Is the continued migration of city dwellers to the suburbs an indicator of the low value ascribed to America’s cities? If so, that negative judgment is endorsed by score-keeping, ranging from the Census to the daily economic reports and news, all of which give low marks, on the whole, to the nation’s largest cities. However, the environmental andeconomic assets of existing communities of all sizes are significant. Quality of life factors—such as a clean environment, convenience and access, workforce, and job availability—are assets that can return vibrant life and hope to our cities and all their residents.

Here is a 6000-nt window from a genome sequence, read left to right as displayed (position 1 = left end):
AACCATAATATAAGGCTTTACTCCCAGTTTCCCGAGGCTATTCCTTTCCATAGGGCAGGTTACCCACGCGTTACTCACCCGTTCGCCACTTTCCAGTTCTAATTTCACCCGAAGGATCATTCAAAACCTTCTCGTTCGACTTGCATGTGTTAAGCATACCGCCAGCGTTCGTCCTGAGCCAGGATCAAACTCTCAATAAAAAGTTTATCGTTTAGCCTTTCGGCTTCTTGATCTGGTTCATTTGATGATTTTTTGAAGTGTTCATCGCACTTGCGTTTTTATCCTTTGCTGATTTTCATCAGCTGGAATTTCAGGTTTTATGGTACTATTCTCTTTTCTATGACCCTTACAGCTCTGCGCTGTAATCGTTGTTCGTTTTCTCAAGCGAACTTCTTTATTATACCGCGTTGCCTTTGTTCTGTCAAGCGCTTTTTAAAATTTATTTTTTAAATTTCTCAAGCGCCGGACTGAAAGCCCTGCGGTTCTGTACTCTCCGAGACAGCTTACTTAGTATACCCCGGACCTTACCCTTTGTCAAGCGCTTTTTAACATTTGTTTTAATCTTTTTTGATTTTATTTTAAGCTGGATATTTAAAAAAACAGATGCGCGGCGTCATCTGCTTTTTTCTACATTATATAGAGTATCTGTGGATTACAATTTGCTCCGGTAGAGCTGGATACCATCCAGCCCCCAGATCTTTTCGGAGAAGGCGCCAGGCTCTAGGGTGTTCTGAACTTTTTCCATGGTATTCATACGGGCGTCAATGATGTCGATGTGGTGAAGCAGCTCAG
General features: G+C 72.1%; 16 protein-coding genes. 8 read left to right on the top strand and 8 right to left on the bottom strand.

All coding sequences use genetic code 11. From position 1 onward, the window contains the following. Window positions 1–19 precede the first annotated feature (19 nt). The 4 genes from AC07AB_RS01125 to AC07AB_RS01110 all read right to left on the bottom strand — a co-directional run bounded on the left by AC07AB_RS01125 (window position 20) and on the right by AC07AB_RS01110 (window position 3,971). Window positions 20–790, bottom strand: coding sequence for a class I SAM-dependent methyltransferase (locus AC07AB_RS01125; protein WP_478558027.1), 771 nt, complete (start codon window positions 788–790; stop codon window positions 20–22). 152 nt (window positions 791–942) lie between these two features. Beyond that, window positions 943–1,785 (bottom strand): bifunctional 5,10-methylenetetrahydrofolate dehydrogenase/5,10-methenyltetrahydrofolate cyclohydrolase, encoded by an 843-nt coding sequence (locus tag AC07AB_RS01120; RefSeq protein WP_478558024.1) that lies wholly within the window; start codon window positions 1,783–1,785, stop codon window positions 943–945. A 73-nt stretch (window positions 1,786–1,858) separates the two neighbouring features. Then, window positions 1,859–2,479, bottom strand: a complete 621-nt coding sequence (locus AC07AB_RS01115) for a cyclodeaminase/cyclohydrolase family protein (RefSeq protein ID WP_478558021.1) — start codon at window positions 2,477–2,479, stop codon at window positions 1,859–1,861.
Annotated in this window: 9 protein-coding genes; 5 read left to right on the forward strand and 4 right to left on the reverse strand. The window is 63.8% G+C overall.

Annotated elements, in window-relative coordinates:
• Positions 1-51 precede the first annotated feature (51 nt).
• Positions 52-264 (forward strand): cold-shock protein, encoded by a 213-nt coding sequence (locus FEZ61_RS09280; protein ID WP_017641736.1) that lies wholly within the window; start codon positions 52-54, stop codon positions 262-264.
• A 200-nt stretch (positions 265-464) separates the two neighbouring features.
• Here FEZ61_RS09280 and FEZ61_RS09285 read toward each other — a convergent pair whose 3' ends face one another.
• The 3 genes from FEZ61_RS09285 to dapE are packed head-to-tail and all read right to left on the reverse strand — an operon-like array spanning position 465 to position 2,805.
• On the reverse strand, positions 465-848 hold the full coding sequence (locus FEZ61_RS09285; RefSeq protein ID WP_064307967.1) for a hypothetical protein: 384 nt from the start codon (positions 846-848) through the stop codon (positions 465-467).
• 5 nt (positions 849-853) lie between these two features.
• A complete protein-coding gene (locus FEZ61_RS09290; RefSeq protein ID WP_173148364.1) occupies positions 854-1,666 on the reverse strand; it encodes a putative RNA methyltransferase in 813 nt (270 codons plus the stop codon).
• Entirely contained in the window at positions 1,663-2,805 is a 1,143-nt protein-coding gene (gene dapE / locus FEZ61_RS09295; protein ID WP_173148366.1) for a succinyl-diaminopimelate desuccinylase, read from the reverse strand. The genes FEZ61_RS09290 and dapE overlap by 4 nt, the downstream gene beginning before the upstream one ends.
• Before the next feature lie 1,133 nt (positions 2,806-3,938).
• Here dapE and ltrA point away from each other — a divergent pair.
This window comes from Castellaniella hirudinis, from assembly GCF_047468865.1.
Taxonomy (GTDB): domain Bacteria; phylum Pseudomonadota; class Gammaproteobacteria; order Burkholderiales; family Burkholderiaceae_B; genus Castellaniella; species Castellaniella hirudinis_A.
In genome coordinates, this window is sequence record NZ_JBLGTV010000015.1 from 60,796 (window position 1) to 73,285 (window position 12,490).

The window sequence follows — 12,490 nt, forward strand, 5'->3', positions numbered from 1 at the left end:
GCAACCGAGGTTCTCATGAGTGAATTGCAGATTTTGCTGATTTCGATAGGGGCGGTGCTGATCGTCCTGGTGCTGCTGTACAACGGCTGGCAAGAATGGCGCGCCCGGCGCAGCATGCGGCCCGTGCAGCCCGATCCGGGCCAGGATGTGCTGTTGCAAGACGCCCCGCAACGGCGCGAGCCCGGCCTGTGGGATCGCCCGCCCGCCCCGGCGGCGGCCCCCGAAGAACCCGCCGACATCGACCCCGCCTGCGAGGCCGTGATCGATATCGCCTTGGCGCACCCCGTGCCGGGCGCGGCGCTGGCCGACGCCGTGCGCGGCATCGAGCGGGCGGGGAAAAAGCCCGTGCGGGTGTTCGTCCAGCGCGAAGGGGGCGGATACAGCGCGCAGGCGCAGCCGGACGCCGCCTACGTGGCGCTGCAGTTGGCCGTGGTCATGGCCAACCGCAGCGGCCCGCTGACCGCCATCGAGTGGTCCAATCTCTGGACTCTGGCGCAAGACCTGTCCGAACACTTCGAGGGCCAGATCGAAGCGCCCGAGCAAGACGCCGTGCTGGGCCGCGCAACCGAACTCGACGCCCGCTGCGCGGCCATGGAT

These factors help explain why people choose to stay in core urban areas, as well as the attraction of these areas to immigrants, to businesses, and to developers of new markets. New incentives, including information technology, public policy and new kinds of transactions can be designed to help capture these hidden values. As this occurs, it will be to the benefit of communities, their residents and institutions. Achieving these benefits can occur once we recognize the assets of cities and regions, remove the barriers to asset valuation, and implement new tools to gain marketplace recognition of these assets held in common.